Paul Bissonnette has played 202 games in the National Hockey League. The former Pittsburgh Penguins and Arizona Coyotes winger has built himself a sizeable social media following through his @BizNasty2point0 Twitter account and Instagram page.
Bissonnette fielded questions from readers at The Players’ Tribune, where he spilled on the role analytics have played in diminishing hockey fights, fans’ perception of enforcers, and the anxiety associated with the build up to a fight.
Asked if NHL enforcers carried their tough-guy personas away from the rink, Bissonnette had this to say:
“For the most part, no.
Take a guy like Jody Shelley. I’m sure people think he’s a complete meathead because of the role he played and how he played it. He’s one of the scariest guys I’ve ever fought against because he truly put on a mask to become a different person on the ice.
But when I met him off the ice, he couldn’t have been any more different. He’s such a great guy. He’s articulate, he’s funny and he’s very intelligent. And there are a lot of similar examples. Guys like Kevin Westgarth, who went to Princeton. Same goes for George Parros.”
Bissonnette was asked about his game-day preparation ahead of a matchup where he expected to fight the opponent’s heavyweight:
“It’s a lot of restlessness. It’s a lot of anxiety. It’s a lot of imagining the worst in your own head.
The lead-up to a fight is one of my least favorite things about this job.
It’s probably not so different than fighting in the UFC, where I’m sure they get nerves right before the fight or the night before. But the difference is they have one fight every few months, and we play through an 82-game season. That’s a lot of time thinking about getting hurt — and actually getting hurt.
The biggest thing I look forward to in retirement is no longer having that feeling of dread on game day.”
The 30-year-old pugilist was asked for his thoughts on teams’ apparent shift away from carrying a player whose primary role is to fight, and the role analytics have played in roster construction. Bissonnette believes modern statistics ignore some key components of the game, like the effect linemates can have on Corsi and Fenwick numbers.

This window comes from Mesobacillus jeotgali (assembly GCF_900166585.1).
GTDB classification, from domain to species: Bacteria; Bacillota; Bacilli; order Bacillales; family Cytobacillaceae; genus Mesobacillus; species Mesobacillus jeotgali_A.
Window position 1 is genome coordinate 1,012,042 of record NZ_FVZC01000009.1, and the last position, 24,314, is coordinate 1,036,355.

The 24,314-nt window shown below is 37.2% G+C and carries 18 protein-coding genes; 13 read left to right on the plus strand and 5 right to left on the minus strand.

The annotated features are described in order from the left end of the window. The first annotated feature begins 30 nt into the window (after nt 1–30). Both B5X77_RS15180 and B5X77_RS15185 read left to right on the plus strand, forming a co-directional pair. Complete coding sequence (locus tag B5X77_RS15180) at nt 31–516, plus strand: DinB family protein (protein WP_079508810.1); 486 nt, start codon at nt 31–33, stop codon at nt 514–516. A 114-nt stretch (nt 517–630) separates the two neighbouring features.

Of course, any proponent of advanced analytics will quickly point out that context is key and, in most cases, readily accessible to further one’s understanding of what’s taking place on the ice. Still, Bissonnette doesn’t like the idea of possession totals influencing negotiations:
“Your advanced stats are generally more of a reflection of which lines you’re playing with and against.
Ultimately, teams don’t draft based on Corsi or possession numbers. You draft a player because you’ve watched how they perform on the ice and then consider their potential to improve.
But somehow they’re starting to use this bulls–t in contract negotiations. You have teams saying, “Oh, wow, look at this player in Chicago who had a 60 percent possession number.” Well, yeah, because he’s an average player playing with Toews and Kane. So all of the sudden a team signs him for $3 million a year even though he’s a $1.5 million a year player, and they’re shocked when his possession isn’t as good. Are you kidding me?
In the end, the video tells the tale: Did you win your battles, did you execute your plays, did you capitalize?”
Bissonnette has not played in the NHL since the 2013-14 season, when he appeared in 39 games with the Arizona Coyotes. He signed a one-year deal with the Los Angeles Kings’ relocated AHL affiliate, the Ontario Reign, this past summer. Bissonnette played 48 games with the Kings’ AHL affiliate Manchester Monarchs last season, earning one goal and seven points and 167 penalty minutes.